The Cox Committee would later describe Schwartz’s actions as “an unlicensed defense service for the PRC that resulted in the improvement of the reliability of the PRC’s military rockets and ballistic missiles.”
So serious was the offense that in 1998 the Criminal Division of the Justice Department launched an investigation. Incredibly, while the investigation was in process, Berger, now national security advisor, sent a memo to the president urging him to “waive the legislative restriction on the export to China of the communications satellites and related equipment for the Space Systems/Loral (SS/L) Chinasat 8 project.”
This waiver would present a huge problem for the prosecution. Berger admitted as much: “Justice believes that a jury would not convict once it learned that the president had found SS/L’s Chinasat 8 project to be in the national interest.”
But Berger was not about to let that stop him: “We will take the firm position that this waiver does not exonerate or in any way prejudge SS/L with respect to its prior unauthorized transfers to China.” Berger was blowing smoke, and he knew it. A waiver would make prosecution all but impossible.
The president could only issue a waiver, however, if it served America’s “national interest.” Berger made an almost comically specious case that it did, arguing satellite technology would give remote Chinese villagers access “to people and ideas in democratic societies.” During these misbegotten years, one trembles at what the villagers might have learned about American democracy.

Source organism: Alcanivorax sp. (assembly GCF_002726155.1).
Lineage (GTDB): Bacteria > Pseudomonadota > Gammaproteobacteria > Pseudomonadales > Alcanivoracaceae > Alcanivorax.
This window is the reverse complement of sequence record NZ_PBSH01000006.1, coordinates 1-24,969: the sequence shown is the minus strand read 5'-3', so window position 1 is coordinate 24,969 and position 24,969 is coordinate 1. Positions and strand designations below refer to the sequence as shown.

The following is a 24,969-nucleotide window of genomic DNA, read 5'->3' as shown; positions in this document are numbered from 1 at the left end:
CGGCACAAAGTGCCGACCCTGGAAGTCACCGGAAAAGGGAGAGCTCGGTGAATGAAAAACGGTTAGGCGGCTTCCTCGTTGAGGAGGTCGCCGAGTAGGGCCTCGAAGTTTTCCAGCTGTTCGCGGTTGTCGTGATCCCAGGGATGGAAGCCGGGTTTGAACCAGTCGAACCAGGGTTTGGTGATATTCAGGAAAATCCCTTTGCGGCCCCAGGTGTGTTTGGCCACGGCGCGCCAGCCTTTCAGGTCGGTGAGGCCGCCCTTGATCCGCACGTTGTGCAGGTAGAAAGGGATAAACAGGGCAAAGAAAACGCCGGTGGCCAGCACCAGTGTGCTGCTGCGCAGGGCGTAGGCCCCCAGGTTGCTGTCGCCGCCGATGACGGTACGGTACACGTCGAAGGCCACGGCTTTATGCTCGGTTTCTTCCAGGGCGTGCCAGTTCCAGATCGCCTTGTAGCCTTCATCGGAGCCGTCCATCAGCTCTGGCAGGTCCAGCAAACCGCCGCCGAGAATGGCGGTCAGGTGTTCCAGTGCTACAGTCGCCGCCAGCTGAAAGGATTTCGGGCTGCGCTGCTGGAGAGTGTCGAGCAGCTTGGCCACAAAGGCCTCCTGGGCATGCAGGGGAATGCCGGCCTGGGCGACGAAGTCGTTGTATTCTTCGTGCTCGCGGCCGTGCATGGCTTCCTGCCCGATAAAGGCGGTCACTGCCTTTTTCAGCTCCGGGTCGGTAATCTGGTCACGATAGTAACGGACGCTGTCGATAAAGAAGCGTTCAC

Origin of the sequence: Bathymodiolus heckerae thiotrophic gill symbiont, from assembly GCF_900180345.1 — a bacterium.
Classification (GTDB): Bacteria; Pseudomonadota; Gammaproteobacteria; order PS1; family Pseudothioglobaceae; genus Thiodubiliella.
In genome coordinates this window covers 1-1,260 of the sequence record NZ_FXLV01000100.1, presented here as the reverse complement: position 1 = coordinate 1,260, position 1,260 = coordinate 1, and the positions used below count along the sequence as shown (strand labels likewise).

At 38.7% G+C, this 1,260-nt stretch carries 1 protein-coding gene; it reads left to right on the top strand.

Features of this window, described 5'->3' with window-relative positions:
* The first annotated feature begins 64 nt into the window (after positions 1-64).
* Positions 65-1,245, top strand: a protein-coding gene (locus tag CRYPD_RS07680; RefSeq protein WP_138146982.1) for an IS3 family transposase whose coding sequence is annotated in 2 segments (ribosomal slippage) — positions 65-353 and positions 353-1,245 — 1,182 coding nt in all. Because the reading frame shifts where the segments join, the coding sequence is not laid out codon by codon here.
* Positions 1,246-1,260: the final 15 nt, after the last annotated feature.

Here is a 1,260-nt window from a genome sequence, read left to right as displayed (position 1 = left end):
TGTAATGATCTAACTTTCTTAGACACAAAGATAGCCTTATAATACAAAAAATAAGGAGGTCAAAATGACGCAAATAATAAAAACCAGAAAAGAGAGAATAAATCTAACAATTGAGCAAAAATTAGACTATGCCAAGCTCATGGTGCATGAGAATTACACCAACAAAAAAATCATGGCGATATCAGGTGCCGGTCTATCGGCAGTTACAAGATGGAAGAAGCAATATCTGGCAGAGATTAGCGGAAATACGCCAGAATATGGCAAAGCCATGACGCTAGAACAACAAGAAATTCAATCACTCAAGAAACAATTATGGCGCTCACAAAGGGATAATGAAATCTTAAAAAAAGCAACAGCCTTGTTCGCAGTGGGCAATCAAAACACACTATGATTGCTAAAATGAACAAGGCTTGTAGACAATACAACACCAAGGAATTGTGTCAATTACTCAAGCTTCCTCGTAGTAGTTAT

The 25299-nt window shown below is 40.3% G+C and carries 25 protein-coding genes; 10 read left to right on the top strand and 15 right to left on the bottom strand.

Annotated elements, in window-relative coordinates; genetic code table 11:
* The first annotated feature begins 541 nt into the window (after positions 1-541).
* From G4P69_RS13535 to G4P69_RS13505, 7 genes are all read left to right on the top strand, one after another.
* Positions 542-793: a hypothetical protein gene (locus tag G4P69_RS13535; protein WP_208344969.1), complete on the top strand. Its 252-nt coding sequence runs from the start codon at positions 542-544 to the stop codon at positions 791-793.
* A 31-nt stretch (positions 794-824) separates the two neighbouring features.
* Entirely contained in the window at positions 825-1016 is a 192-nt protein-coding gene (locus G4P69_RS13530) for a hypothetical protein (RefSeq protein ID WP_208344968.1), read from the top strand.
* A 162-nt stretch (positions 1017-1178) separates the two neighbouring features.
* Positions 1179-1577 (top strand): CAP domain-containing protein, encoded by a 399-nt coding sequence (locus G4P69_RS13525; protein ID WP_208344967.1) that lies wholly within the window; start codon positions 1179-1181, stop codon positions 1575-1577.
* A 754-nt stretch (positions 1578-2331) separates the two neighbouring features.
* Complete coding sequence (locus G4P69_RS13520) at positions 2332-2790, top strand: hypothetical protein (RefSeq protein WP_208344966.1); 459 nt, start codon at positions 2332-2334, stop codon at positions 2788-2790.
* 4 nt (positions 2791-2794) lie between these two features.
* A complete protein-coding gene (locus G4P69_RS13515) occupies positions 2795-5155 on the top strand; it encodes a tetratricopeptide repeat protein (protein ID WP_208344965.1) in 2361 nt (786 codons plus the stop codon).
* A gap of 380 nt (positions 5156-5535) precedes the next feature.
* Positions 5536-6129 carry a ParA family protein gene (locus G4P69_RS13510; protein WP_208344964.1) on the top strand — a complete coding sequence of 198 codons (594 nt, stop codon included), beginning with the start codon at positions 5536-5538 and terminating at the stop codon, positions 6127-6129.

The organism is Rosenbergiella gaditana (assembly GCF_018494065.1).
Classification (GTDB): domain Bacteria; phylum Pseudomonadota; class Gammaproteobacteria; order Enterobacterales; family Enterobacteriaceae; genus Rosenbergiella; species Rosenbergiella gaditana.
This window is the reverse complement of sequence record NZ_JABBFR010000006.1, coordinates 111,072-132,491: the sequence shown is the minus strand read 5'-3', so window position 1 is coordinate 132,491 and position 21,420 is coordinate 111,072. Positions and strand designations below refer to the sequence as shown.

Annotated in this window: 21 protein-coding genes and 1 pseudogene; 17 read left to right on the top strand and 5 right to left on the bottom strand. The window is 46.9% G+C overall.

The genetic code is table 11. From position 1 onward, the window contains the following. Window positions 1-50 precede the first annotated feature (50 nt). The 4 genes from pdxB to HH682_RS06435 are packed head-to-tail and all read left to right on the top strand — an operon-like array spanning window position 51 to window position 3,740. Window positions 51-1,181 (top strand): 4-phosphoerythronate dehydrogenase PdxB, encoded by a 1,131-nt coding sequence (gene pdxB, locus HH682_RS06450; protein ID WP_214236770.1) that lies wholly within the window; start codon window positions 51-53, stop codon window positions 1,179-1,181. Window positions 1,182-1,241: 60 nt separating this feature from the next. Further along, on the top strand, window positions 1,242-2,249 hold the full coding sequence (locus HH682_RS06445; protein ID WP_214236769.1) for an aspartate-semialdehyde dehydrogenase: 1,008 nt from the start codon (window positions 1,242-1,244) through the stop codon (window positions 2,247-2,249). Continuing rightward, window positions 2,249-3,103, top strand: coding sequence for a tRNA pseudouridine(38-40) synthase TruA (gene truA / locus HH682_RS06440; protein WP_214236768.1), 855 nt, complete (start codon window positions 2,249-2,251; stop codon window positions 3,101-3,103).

For its part, Loral had no greater cause than its own bottom line. “If a decision is not forthcoming in the next day or so, we stand to lose the contract,” Loral lobbyist Thomas Ross wrote Berger. “In fact, even if the decision is favorable, we will lose substantial amounts of money with each passing day.”
So much for the national interest. Ross then added the kicker, sure to win the president’s heart. “Bernard Schwartz had intended to raise this issue with you at the Blair dinner, but missed you in the crowd.” Schwartz knew he had a friend in the White House. The president approved the waiver, and the prosecution came to naught.